Dangers inherent in Bitcoin and other cryptocurrencies

February 1st, 2018


By Jason de Mink

Cryptocurrencies are not illegal per se and are regularly utilised by consumers to perform highly secure and rapid funds transfers across national borders without being impeded by exchange controls or banking costs etcetera.

However, with criminals becoming increasingly technically proficient, the benefits of cryptocurrencies are also being exploited to further illegal aims and provide a platform for, inter alia, money laundering and the financing of terrorism (see ‘South African Reserve Bank Position Paper on Virtual Currencies’ www.resbank.co.za, access 1-12-2017 at 5).

Inherent dangers

Cryptocurrencies are, therefore, attractive to both legitimate and illicit individuals and groups, and present the following risks for law enforcement agencies and governments:

  • Ease of process: The traditional money laundering phases of placement, layering and integration can be merged with ease via information technology/electronic channels. At the placement phase cryptocurrencies provide a vehicle for a sender to transfer funds anonymously and directly to a recipient, without needing to meet any requirements for identification of the parties or monitoring of transaction types or volumes.
  • Anonymity: Bitcoin transactions provide a far greater degree of anonymity than traditional payment methods (KV Tu and MW Meredith ‘Rethinking virtual currency regulation in the Bitcoin age’ (2014) 90 Washington Law Review 271 at 298 (https://digital.law.washington.edu, accessed 1-12-2017)). A user’s personal information is not connected with the transaction and the only information that identifies a Bitcoin user is a randomly generated Bitcoin address (Tu and Meredith (op cit); Federal Bureau of Investigation Intelligence Assessment (2012) ‘Bitcoin Virtual Currency: Unique Features Present Distinct Challenges for Deterring Illicit Activity’ at 5, www.wired.com, accessed 1-12-2017). Bitcoin, therefore, appeals to users by promising high-level cryptography-based security and enhanced protection from identity theft, but also allows a mechanism to bypass the traditional anti-money laundering systems such as ‘know your client’.
  • No effective central control: As a decentralised payment method, Bitcoin has no central repository and value or payment can be facilitated through peer-to-peer (peer-to-peer refers to transactions conducted directly between users without the intervention of a third party, usually a bank in the traditional payment model) movements without reliance on intermediaries (eg, banks) and with no organisation or institution responsible for maintaining customer records (Federal Bureau Of Investigation Intelligence Assessment (op cit); B Nigh and CA Pelker ‘Virtual Currency: Investigative challenges and opportunities’ https://leb.fbi.gov, accessed 1-12-2017). A major factor exacerbating the risks associated with a cryptocurrency-based payment system is the decentralised nature of the operation, meaning that they may be located in/operated from jurisdictions with inadequate AML/CFT controls. There is a fear that criminals may deliberately seek out jurisdictions with weak AML/CFT regimes in order to enhance their capacity to either directly launder their own funds or to provide money-laundering services.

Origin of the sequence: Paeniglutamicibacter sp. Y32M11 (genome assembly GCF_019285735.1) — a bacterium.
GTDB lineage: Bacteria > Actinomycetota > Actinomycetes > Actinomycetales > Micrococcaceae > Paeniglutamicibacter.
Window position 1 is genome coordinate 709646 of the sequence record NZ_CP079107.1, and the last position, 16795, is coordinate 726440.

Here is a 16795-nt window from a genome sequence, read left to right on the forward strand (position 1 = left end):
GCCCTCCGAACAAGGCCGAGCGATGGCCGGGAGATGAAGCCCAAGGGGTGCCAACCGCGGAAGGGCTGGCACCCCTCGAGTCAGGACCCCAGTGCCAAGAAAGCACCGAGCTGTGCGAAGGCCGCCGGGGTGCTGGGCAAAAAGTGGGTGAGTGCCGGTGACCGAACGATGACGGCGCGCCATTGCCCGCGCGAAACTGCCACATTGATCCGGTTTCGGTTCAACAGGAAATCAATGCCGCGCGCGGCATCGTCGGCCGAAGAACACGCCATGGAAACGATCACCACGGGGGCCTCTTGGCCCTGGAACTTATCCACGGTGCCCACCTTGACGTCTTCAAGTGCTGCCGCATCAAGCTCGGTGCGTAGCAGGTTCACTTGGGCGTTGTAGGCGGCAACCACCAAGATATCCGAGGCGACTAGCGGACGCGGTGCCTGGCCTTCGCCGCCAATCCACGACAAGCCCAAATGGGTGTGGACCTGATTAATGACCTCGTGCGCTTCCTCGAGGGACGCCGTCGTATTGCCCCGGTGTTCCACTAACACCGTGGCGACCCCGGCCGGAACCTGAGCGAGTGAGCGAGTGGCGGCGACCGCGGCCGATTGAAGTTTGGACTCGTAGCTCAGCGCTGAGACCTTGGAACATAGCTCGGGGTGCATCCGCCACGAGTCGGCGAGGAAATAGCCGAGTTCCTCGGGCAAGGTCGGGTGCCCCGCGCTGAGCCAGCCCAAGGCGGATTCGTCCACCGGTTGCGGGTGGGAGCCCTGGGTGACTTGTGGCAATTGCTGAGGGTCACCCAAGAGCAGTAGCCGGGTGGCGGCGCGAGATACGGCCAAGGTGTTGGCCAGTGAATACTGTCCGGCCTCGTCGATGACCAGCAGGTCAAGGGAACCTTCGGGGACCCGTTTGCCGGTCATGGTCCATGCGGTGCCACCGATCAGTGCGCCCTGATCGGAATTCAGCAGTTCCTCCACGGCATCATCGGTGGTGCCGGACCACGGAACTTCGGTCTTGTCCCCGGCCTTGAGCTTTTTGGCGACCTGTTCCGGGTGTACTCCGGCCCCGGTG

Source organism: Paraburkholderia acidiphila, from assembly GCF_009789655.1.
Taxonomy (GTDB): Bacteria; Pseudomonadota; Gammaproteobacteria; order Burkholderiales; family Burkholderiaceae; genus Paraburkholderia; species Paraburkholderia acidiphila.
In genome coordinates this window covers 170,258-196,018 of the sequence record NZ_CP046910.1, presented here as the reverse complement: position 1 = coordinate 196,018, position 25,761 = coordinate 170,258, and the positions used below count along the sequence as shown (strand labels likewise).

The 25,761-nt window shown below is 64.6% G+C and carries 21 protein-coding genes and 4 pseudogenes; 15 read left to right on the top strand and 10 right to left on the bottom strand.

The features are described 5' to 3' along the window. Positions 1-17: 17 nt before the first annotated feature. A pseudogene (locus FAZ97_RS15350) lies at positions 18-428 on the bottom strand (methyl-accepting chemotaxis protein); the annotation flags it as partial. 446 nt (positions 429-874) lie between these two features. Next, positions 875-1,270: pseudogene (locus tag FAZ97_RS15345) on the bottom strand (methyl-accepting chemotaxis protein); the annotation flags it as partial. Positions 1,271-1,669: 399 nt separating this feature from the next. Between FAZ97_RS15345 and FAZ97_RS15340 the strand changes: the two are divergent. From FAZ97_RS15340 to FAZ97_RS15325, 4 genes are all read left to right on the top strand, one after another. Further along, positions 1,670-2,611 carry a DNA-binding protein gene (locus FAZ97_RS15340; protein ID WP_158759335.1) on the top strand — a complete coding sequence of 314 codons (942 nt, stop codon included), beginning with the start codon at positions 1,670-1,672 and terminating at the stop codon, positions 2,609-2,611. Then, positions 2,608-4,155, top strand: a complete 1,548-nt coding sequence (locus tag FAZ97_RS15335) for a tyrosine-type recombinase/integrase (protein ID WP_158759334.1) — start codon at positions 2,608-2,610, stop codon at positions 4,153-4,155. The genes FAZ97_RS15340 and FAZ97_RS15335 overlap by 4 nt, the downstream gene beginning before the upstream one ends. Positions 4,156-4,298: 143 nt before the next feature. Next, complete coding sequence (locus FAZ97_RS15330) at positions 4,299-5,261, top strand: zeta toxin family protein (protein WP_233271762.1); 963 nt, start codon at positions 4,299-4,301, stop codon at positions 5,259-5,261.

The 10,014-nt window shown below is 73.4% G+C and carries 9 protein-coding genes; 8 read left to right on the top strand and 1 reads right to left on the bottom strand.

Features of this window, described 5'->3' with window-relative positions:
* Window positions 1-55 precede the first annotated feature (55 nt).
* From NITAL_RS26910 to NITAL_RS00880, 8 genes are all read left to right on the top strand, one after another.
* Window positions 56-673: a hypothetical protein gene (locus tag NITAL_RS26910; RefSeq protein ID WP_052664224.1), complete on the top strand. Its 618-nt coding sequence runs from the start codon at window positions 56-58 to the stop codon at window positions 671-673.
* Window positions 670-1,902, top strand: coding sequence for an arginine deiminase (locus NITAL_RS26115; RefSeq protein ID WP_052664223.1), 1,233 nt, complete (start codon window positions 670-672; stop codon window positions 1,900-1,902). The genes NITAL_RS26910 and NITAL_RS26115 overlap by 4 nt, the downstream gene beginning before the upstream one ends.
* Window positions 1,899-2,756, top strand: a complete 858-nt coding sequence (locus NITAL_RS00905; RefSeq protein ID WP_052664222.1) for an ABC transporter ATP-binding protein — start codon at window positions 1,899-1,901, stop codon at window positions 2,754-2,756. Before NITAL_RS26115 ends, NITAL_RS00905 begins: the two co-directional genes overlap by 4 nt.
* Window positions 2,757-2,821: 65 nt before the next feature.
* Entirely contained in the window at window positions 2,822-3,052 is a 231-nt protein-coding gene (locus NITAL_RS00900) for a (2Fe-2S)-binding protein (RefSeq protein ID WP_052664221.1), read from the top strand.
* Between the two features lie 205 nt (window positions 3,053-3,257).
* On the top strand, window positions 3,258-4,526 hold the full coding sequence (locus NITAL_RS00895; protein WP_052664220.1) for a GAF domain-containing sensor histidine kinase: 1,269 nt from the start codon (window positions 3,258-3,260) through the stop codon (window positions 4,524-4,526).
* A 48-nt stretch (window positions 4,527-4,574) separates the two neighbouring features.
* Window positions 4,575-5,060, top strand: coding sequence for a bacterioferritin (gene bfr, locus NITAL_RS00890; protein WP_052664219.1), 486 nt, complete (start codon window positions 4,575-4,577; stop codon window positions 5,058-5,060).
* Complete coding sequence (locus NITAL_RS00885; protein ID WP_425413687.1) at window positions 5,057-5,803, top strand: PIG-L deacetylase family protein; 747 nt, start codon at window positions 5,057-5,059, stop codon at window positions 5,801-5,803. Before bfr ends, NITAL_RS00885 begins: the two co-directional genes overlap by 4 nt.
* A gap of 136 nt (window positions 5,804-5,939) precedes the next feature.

• Cross-border operations: Cryptocurrencies are an excellent vehicle for transmitting value across national borders, free from government interference. The speed of the transfer means that even if a transaction is detected, the proceeds of an illicit activity are difficult to sequester. Rapidly moving proceeds of illegal activities between jurisdictions also eliminates the usual volatility inherent in cross-border currency transfers, which results in lower exchange risk and reduced loss due to inflation and transaction costs.  Criminals, after all, want to make a profit and want access to the profit – they have identified cryptocurrency as an efficient and desirable means to transmit and store wealth for illicit purposes (J Mari, and P Warrack ‘Blockchains and Money Laundering’ https://slidelegend.com, accessed 13-11-2017). Each jurisdiction is required to take into account its own geo-political circumstances and challenges when establishing an approach to regulation of Bitcoin.
  • Lack of record-keeping: The lack of transactional record keeping becomes a problem when trying to reconstruct illicitly performed transactions. In the case of Bitcoin, all relevant information is published only in the software code itself and attempting to trace the identities of individuals and locations without cooperation from the parties becomes difficult.
  • Speed: Transfers can be done with increased speed and sometimes even instantaneously (Tu & Meredith (op cit) at 282). Once the funds are transferred they can be conveniently withdrawn, converted, mixed and/or transferred without the ‘red-tape’ of the traditional payment channels.
  • No limit to sums transmitted: Due to current lack of regulation there is no set limit to the amount of money that can be transferred without limit or oversight using Bitcoin (United Nations Office on Drugs and Crime ‘Basic Manual on the Detection and Investigation of the Laundering of Crime Proceeds using Virtual Currencies’ at 47, www.imolin.org, accessed 1-12-2017).